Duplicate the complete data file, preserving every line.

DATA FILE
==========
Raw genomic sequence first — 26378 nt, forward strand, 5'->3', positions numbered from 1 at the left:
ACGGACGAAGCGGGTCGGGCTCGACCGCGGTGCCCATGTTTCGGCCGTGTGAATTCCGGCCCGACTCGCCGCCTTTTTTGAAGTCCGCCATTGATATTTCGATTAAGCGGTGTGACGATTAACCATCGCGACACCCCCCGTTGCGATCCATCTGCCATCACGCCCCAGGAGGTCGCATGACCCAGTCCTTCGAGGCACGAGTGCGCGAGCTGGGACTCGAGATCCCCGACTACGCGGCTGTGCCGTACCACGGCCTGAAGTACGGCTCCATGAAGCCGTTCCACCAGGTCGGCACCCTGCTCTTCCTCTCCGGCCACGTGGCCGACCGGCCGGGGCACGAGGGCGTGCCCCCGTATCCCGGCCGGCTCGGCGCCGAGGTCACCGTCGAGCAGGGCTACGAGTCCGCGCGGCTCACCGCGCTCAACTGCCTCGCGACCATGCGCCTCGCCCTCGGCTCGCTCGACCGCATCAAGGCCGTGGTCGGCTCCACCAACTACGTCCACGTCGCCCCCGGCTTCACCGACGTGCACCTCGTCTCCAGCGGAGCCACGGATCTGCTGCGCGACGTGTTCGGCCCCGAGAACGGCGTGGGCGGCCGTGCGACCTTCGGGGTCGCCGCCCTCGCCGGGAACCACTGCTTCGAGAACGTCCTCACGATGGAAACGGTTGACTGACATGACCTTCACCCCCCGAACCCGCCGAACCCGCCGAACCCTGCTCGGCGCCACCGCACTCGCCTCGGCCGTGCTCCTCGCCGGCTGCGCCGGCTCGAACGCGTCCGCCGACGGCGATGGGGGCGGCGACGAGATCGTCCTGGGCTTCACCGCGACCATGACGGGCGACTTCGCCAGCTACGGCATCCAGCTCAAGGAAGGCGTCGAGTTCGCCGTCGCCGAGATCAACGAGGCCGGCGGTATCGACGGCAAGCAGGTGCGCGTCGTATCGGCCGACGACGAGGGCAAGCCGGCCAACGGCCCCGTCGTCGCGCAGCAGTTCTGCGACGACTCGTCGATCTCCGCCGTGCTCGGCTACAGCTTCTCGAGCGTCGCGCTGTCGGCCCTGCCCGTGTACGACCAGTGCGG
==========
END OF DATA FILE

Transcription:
Raw genomic sequence first — 26378 nt, forward strand, 5'->3', positions numbered from 1 at the left:
ACGGACGAAGCGGGTCGGGCTCGACCGCGGTGCCCATGTTTCGGCCGTGTGAATTCCGGCCCGACTCGCCGCCTTTTTTGAAGTCCGCCATTGATATTTCGATTAAGCGGTGTGACGATTAACCATCGCGACACCCCCCGTTGCGATCCATCTGCCATCACGCCCCAGGAGGTCGCATGACCCAGTCCTTCGAGGCACGAGTGCGCGAGCTGGGACTCGAGATCCCCGACTACGCGGCTGTGCCGTACCACGGCCTGAAGTACGGCTCCATGAAGCCGTTCCACCAGGTCGGCACCCTGCTCTTCCTCTCCGGCCACGTGGCCGACCGGCCGGGGCACGAGGGCGTGCCCCCGTATCCCGGCCGGCTCGGCGCCGAGGTCACCGTCGAGCAGGGCTACGAGTCCGCGCGGCTCACCGCGCTCAACTGCCTCGCGACCATGCGCCTCGCCCTCGGCTCGCTCGACCGCATCAAGGCCGTGGTCGGCTCCACCAACTACGTCCACGTCGCCCCCGGCTTCACCGACGTGCACCTCGTCTCCAGCGGAGCCACGGATCTGCTGCGCGACGTGTTCGGCCCCGAGAACGGCGTGGGCGGCCGTGCGACCTTCGGGGTCGCCGCCCTCGCCGGGAACCACTGCTTCGAGAACGTCCTCACGATGGAAACGGTTGACTGACATGACCTTCACCCCCCGAACCCGCCGAACCCGCCGAACCCTGCTCGGCGCCACCGCACTCGCCTCGGCCGTGCTCCTCGCCGGCTGCGCCGGCTCGAACGCGTCCGCCGACGGCGATGGGGGCGGCGACGAGATCGTCCTGGGCTTCACCGCGACCATGACGGGCGACTTCGCCAGCTACGGCATCCAGCTCAAGGAAGGCGTCGAGTTCGCCGTCGCCGAGATCAACGAGGCCGGCGGTATCGACGGCAAGCAGGTGCGCGTCGTATCGGCCGACGACGAGGGCAAGCCGGCCAACGGCCCCGTCGTCGCGCAGCAGTTCTGCGACGACTCGTCGATCTCCGCCGTGCTCGGCTACAGCTTCTCGAGCGTCGCGCTGTCGGCCCTGCCCGTGTACGACCAGTGCGG